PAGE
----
Registration procedures and residence permits
Kinds of employment
- EU/EEA nationals and their family members wishing to enter the Slovak Republic have a special legal status and are only required to have a valid travel document (passport, national identity card or equivalent identity document).
- A citizen of the European Union (EU), European Economic Area (EEA) or the Swiss Confederation can reside in the Slovak Republic for more than three months if he or she: is employed in the Slovak Republic, or is a self-employed person in the Slovak Republic, or is studying at primary or secondary school or university in the Slovak Republic, or has sufficient means to cover his or her residence and that of family members, and has health insurance in Slovakia, or is likely to become employed, or is a family member accompanying an EU/EEA citizen who meets the above requirements
- An EU citizen is required to declare the start and place of residence to the Aliens Department of the police within 10 working days from the date of entry to the Slovak Republic if the accommodation provider (hotel) does not do this for them, i.e. if they are staying with friends or family. The police will require a confirmation of accommodation or the name and birth number of the person with whom they are staying.
- An EU citizen who intends to remain in the Slovak Republic for longer than three months is required to apply to have his or her residence registered within 30 days after the expiry of the three months since entering the country. The application is free of charge and should be made in person, using the official form, at the relevant Police Aliens Department. Applications should be accompanied by a valid identity card or travel document and documents proving any of the facts listed above (employment contract, trade licence, confirmation from school, bank statement etc.).
- On the day of submission of the full application the police department will issue a certificate containing the name, surname and address of the EU citizen and the date of registration. If the EU citizen does not submit evidence of accommodation, the address given in the certificate will be the municipality where the EU citizen will reside. An EU citizen may apply for issue of a residence permit valid for five years (a plastic card) in person at the competent Police Aliens Department. The EU citizen is required to present a valid travel document or identity card, two photographs (3 x 3.5 cm) and evidence of accommodation with the residence permit application.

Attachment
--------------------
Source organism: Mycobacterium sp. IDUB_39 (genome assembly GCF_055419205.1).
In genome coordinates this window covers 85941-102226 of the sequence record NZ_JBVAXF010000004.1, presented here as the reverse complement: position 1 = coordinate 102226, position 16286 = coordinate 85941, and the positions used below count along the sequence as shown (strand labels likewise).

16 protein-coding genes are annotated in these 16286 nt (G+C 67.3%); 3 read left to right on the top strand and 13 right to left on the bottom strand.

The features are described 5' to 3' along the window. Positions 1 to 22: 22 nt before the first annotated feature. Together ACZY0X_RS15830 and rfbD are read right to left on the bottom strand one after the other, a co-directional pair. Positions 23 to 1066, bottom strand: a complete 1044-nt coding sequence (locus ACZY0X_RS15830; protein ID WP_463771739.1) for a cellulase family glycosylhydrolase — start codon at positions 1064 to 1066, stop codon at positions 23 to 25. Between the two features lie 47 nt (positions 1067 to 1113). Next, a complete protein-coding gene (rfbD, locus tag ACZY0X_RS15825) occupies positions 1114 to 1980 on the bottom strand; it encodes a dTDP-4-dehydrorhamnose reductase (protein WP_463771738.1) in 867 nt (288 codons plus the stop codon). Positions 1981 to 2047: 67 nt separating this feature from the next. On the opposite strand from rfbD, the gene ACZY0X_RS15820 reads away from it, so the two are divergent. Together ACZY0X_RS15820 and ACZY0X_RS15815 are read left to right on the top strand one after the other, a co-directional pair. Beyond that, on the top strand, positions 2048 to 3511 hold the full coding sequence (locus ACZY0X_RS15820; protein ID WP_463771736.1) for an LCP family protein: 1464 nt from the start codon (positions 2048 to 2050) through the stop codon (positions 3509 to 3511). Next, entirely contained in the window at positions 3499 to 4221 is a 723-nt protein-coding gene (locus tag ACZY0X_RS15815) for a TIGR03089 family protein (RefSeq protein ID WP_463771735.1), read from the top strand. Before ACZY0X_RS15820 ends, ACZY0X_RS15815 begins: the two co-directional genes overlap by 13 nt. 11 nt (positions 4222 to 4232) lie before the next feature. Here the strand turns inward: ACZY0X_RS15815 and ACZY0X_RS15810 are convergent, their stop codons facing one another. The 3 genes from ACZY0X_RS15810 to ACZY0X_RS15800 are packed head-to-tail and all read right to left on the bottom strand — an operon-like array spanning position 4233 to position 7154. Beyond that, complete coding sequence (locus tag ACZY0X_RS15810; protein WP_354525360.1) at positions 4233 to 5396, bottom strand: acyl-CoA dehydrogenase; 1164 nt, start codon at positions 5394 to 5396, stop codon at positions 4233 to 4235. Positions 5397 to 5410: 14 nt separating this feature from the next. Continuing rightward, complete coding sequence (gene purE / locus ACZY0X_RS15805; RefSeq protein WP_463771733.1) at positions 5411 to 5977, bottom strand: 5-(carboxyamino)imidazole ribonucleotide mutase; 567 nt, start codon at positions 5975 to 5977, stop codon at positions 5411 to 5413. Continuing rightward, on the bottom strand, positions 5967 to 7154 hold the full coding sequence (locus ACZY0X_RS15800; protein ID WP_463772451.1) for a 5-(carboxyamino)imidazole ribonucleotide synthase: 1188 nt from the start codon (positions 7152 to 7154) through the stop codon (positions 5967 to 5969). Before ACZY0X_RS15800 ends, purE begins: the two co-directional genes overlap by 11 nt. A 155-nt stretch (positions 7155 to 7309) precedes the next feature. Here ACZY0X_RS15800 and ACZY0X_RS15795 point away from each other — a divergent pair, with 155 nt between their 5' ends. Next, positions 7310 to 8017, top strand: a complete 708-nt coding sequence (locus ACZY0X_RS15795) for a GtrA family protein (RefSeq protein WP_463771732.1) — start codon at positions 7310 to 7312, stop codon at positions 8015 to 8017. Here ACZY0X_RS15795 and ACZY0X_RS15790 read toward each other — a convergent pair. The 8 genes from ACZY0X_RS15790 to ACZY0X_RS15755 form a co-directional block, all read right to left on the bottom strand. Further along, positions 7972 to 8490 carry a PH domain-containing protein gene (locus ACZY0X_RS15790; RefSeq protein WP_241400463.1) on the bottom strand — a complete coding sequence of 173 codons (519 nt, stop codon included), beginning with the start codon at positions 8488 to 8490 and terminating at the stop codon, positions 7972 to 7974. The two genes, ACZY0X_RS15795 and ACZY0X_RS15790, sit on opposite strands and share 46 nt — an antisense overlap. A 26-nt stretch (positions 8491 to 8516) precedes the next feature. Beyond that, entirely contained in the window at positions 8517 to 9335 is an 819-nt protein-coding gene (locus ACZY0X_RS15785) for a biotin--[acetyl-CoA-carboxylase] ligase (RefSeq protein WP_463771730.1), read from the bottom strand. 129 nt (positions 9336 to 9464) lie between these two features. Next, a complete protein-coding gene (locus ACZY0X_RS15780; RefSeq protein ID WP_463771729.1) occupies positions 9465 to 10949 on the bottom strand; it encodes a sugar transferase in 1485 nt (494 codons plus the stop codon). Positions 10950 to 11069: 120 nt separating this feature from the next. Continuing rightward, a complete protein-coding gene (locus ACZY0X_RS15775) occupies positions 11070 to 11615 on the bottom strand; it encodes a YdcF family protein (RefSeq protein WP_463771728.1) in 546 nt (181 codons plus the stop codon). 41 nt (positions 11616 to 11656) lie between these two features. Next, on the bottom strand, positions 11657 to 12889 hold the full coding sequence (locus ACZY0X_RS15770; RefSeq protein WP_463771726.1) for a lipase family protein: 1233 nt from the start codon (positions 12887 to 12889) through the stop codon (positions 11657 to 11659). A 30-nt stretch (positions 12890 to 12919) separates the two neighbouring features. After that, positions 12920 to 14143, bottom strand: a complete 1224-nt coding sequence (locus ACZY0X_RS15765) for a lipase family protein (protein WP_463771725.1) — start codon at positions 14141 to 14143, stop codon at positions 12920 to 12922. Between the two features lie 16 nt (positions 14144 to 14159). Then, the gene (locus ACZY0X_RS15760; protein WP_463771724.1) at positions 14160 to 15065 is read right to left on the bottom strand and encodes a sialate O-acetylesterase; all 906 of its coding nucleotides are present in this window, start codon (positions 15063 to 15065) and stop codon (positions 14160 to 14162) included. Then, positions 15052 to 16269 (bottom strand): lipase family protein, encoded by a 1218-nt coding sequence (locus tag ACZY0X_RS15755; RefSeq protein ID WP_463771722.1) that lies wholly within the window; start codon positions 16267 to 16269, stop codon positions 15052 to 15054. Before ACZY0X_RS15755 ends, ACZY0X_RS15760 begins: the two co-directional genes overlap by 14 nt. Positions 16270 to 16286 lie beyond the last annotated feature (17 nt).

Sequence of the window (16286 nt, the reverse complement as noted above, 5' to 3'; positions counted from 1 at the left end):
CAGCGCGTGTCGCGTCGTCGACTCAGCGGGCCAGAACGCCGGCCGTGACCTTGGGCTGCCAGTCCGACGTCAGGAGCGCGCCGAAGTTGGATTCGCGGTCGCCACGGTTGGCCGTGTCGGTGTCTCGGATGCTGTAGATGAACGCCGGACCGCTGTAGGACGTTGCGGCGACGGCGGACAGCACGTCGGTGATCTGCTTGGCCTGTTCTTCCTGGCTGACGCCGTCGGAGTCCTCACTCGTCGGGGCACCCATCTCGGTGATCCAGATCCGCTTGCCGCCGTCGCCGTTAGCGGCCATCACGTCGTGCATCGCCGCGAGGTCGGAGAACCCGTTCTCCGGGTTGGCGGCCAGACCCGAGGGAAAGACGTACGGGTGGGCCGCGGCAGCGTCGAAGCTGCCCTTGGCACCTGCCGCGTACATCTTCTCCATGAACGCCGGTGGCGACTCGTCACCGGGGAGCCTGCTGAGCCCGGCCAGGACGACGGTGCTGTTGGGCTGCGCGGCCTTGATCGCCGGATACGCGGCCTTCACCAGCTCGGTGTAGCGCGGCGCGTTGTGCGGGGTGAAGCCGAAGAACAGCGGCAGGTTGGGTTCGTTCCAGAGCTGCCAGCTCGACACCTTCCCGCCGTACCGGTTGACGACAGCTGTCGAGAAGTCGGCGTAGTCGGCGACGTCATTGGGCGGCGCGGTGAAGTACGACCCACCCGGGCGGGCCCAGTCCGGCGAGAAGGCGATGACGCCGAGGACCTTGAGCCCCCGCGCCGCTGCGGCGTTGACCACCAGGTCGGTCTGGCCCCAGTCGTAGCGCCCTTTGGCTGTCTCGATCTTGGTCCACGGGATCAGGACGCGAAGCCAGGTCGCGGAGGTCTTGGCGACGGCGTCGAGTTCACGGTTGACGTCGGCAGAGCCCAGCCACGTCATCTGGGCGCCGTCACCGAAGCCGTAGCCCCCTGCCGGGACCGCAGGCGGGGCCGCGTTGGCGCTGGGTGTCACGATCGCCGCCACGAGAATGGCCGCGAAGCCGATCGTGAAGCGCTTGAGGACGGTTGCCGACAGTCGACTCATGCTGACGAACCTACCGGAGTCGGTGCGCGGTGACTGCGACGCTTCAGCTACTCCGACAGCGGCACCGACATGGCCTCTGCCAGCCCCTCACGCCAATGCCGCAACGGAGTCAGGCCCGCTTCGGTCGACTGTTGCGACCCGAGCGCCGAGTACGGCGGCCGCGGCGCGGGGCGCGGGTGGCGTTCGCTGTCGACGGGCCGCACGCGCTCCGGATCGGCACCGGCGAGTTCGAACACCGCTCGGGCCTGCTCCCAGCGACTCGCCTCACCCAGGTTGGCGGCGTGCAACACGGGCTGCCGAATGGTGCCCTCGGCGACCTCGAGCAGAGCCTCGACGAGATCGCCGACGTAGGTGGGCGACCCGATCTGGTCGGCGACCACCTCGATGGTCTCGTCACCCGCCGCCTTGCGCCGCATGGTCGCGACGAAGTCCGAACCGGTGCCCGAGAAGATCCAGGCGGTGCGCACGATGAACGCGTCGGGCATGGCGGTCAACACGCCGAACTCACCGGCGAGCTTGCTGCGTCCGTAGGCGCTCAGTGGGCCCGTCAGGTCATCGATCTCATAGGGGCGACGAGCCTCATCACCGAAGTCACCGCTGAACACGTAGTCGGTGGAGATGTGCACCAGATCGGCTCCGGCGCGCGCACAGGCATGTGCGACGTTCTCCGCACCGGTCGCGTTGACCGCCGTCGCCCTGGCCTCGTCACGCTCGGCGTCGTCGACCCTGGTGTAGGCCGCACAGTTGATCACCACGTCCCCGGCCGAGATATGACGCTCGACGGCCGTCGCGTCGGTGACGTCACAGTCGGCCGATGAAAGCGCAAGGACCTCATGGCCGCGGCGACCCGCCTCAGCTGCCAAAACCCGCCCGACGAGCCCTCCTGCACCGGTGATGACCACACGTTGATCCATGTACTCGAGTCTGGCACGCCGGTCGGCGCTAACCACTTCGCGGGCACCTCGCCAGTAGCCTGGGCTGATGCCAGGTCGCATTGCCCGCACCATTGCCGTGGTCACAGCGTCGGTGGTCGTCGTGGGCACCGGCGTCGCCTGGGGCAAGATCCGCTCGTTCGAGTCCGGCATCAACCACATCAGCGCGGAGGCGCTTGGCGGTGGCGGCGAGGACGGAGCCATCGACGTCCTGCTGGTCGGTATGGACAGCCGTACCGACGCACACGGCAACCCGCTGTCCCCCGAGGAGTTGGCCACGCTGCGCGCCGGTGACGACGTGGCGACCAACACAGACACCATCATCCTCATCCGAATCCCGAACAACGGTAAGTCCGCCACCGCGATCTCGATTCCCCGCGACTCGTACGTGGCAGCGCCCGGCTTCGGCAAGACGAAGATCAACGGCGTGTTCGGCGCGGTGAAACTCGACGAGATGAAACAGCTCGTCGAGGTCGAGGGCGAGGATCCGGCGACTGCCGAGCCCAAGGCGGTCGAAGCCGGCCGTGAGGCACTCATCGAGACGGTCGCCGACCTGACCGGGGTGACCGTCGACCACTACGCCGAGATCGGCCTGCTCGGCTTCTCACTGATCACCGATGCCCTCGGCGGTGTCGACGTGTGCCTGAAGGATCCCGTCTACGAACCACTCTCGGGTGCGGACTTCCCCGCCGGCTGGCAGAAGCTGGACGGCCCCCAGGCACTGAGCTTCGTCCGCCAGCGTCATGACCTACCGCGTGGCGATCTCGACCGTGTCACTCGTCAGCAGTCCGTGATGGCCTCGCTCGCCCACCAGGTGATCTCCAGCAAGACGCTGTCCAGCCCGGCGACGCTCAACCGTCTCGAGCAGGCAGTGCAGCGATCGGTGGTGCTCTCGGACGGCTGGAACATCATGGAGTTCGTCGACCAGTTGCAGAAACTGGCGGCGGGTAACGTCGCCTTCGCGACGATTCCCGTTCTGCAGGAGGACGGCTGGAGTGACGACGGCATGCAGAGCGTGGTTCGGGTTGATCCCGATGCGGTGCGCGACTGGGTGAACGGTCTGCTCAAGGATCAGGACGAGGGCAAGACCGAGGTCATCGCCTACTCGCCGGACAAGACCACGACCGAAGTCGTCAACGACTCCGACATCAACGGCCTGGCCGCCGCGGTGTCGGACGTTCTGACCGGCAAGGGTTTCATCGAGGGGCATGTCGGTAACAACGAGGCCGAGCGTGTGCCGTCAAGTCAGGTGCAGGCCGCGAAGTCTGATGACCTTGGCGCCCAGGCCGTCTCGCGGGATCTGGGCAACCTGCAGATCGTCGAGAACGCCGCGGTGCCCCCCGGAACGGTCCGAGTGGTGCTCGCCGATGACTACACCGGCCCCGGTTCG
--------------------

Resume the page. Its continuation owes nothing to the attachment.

- EU citizens have the right of permanent residence once they have resided legally in the Slovak Republic for a continuous period of five years. In certain cases it is possible to apply for permanent residence before the five-year period has expired. The right of residence or the right of permanent residence for an EU citizen ceases to exist if: the person concerned notifies the respective police department in writing that he/she is terminating his/her residence, or he/she has been expelled from the country, or the respective police department has deprived him/her of the right of residence or permanent residence, or he/she has died or has been declared dead, or he/she has acquired Slovak citizenship.
According to the Labour Code, persons under 15 years of age are forbidden to work.
The majority of employment contracts in Slovakia are open-ended.
Employment is agreed for an indefinite period unless the employment contract expressly specifies the duration of the employment or where the legal requirements for signing an employment contract for a particular period are not met in the employment contract or an amendment thereto. Employment is also for an indefinite period if there is no written employment contract for a particular period.
Employment for a fixed period may be agreed for a maximum of two years. A fixed-term employment relationship may be extended or renewed for a two-year period not more than twice.
A renewed fixed-term employment relationship is a relationship agreed within six months after termination of the previous employment relationship for a fixed period between the same parties.
In an employment contract with an employee, an employer may agree shorter working hours than the statutory weekly working time. An employer may agree with an employee a change in the statutory weekly working time to a shorter working week and vice versa. The shorter working time need not be spread over all working days. An employee employed for a shorter working time is entitled to a proportional salary. An employee employed for a shorter working time may not be favoured or disadvantaged in comparison with other employees.
There is growing interest in forms of work other than full-time, such as flexible forms of working or flexible work arrangements. They may be in pure form or combined (e.g. flexible working time and working from home, part-time and compressed working week, job-sharing and working from home, etc.). Some forms are a combination of several flexible forms (e.g. job-sharing or project work). These forms of working can be more readily applied to less-qualified posts (e.g. administrative or services) or those requiring a high level of expertise (e.g. translators, researchers, journalists, editors, reporters, accountants, consultants, programmers, graphic designers, architects, artists, auditors, doctors and court experts).